The Kasztner Controversy
If Reszo Kasztner saved Hungarian Jews during the Holocaust, why was he put on trial and assassinated?
Kasztner in Israel
Kasztner immigrated to Palestine in 1947, with his wife and young daughter, and became a prominent figure in Israeli political life. He served as an official in David Ben Gurion's Mapai government, and edited the party's Hungarian language newspaper, as well as another Hungarian paper that had been re-established in Tel Aviv.
Then, in 1952, Malkiel Gruenwald, a Hungarian Jewish survivor living in Jerusalem, distributed leaflets accusing Kasztner of collaborating with the Nazis. As a member of the government, Kasztner was told he should participate in the state's court case against Gruenwald, in order to clear his own name.
According to Gruenwald, Kasztner had agreed not to inform Hungarian Jews about what awaited them in Auschwitz, in exchange for those saved on the Kasztner Train. Kasztner insisted he did his best to save Hungarian Jewry.
Kasztner and his daughter, Zsuzsi
(courtesy Kasztner family)
The lawyer for the defense, a sharp, right-wing Israeli named Shmuel Tamir, managed to turn the tables on the Israeli government, forcing Kasztner to defend himself against a range of charges that went beyond his failure to disclose what he knew about Auschwitz and the fate of Hungarian Jewry. According to Tamir, Kasztner had negotiated with the Nazis for personal benefit--saving family members and friends, and sharing in the Jewish booty confiscated by Becher. Kasztner was also accused of testifying in defense of Becher during the Nuremberg Trials.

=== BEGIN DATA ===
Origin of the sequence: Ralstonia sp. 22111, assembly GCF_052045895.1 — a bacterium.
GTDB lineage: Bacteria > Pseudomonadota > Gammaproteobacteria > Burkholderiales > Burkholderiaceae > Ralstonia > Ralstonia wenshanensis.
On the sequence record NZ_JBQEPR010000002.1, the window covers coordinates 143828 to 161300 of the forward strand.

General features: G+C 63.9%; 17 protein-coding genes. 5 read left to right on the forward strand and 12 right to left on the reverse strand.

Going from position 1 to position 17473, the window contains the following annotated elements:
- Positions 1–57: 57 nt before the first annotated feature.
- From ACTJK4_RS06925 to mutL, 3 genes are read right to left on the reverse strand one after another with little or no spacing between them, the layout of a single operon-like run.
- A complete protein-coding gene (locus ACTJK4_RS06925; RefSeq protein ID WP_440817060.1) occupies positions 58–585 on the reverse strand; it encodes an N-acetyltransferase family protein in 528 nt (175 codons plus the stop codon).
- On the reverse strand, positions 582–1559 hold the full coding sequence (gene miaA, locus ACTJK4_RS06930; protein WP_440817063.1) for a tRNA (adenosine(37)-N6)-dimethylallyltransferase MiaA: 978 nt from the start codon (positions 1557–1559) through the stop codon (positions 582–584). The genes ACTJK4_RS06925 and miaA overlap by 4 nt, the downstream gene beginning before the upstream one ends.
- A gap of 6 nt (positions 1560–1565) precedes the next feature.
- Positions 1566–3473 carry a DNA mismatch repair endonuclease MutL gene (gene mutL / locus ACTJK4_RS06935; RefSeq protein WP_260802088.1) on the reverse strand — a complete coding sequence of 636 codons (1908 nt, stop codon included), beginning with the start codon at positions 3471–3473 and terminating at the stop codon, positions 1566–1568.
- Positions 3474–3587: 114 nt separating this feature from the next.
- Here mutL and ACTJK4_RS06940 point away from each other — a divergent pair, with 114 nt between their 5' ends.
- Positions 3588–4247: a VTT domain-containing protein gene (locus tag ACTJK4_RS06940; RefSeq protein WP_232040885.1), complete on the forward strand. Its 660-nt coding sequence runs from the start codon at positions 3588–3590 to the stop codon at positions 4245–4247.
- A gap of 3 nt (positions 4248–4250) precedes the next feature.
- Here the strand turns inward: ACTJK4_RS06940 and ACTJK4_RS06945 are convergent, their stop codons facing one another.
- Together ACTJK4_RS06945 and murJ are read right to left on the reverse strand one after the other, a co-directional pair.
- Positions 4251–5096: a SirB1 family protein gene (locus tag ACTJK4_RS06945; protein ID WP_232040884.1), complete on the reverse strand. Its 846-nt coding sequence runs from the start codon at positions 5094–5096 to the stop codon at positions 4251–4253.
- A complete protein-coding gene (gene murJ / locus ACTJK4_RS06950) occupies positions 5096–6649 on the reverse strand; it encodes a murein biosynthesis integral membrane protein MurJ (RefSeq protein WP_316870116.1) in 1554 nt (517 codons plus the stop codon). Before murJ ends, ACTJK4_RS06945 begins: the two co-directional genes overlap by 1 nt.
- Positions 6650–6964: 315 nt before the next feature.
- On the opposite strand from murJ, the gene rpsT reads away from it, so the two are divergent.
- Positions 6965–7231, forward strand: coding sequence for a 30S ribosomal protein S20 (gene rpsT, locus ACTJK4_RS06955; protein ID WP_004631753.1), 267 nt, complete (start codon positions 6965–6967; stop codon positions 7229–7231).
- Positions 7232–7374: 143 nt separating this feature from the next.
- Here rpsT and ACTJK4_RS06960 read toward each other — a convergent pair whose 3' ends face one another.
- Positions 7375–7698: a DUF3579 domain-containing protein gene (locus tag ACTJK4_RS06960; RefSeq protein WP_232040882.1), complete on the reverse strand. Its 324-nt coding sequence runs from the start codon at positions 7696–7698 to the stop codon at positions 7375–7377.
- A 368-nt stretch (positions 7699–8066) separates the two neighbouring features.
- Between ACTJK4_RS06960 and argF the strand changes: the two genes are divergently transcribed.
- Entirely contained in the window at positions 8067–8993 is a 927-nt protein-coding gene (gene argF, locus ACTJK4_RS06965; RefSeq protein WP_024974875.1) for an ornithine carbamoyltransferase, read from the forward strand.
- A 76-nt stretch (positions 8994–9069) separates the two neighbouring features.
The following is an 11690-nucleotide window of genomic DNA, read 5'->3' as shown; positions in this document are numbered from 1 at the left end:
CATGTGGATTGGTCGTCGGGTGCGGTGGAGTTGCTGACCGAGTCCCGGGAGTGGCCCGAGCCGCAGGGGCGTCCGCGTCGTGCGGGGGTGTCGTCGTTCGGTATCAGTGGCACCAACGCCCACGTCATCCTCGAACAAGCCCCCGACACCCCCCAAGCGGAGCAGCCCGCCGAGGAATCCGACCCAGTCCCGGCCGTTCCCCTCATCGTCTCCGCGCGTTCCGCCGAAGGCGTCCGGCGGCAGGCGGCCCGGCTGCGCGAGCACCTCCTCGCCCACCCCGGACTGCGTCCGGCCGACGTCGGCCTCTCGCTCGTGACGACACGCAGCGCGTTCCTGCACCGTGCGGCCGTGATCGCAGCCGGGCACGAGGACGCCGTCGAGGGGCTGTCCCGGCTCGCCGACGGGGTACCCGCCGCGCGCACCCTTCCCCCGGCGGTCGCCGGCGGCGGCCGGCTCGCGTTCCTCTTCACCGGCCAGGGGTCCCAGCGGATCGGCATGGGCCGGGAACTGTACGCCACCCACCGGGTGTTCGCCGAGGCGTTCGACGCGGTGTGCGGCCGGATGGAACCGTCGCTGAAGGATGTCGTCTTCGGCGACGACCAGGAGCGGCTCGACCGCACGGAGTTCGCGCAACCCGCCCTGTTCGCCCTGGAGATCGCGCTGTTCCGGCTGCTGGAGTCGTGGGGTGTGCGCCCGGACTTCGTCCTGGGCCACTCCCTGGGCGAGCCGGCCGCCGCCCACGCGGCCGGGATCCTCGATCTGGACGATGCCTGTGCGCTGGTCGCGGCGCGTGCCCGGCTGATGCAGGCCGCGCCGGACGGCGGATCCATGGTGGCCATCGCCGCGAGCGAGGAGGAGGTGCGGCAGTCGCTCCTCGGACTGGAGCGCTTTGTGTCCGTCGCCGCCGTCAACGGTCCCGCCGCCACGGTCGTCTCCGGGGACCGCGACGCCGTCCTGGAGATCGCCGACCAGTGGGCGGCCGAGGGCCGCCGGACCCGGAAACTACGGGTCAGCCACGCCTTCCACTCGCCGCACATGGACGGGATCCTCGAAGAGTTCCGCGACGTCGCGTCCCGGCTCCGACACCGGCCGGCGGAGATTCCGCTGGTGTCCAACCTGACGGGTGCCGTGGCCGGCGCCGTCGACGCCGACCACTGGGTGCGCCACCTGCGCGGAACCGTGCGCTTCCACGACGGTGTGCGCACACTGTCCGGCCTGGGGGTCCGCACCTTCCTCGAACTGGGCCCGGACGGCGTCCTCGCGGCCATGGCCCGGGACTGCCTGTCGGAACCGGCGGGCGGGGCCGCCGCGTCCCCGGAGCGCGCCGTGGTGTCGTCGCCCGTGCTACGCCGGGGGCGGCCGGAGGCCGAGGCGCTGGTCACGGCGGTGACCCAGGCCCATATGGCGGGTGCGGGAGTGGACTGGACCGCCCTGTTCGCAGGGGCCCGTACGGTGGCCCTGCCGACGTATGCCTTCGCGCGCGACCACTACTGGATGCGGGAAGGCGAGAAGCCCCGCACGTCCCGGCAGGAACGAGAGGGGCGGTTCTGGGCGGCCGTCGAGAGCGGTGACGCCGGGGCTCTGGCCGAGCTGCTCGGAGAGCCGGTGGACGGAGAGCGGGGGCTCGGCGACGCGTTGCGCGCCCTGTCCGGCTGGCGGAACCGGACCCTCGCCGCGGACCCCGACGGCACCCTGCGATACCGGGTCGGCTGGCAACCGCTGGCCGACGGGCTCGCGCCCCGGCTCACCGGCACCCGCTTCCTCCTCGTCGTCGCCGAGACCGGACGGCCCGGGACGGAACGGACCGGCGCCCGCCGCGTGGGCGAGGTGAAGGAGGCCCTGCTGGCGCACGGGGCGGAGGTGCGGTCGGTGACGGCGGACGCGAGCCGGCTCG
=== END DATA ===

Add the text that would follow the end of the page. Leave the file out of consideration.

The high-profile trial--second only to Eichmann's in terms of garnering national attention, and Israel's first court case about the Holocaust--took months. Eventually, the presiding judge declared that by negotiating with Nazis Kasztner had "sold his soul to the devil." Gruenwald was found not guilty of almost all charges against him, and Kasztner chose to resign from his position as a government employee.
Kasztner's Death & Legacy
At the time of Kasztner's trial, an extreme right-wing faction in Israel was questioning the legitimacy of the Israeli government under Ben Gurion. They argued that Ben Gurion's unwillingness to fight the British occupation during World War II amounted to a betrayal. (Ben Gurion had objected to engaging the British in battle on the grounds that they were waging war on a common enemy--Hitler.) For these Israelis, Kasztner came to represent the flaws of the Ben Gurion government. In March 1957, three years after his case ended, three members of the Israeli extreme right assassinated Kasztner. Less than a year later, the Israeli Supreme Court overturned its original verdict, citing Kasztner's extraordinary efforts and achievements in saving Hungarian Jews during the war.
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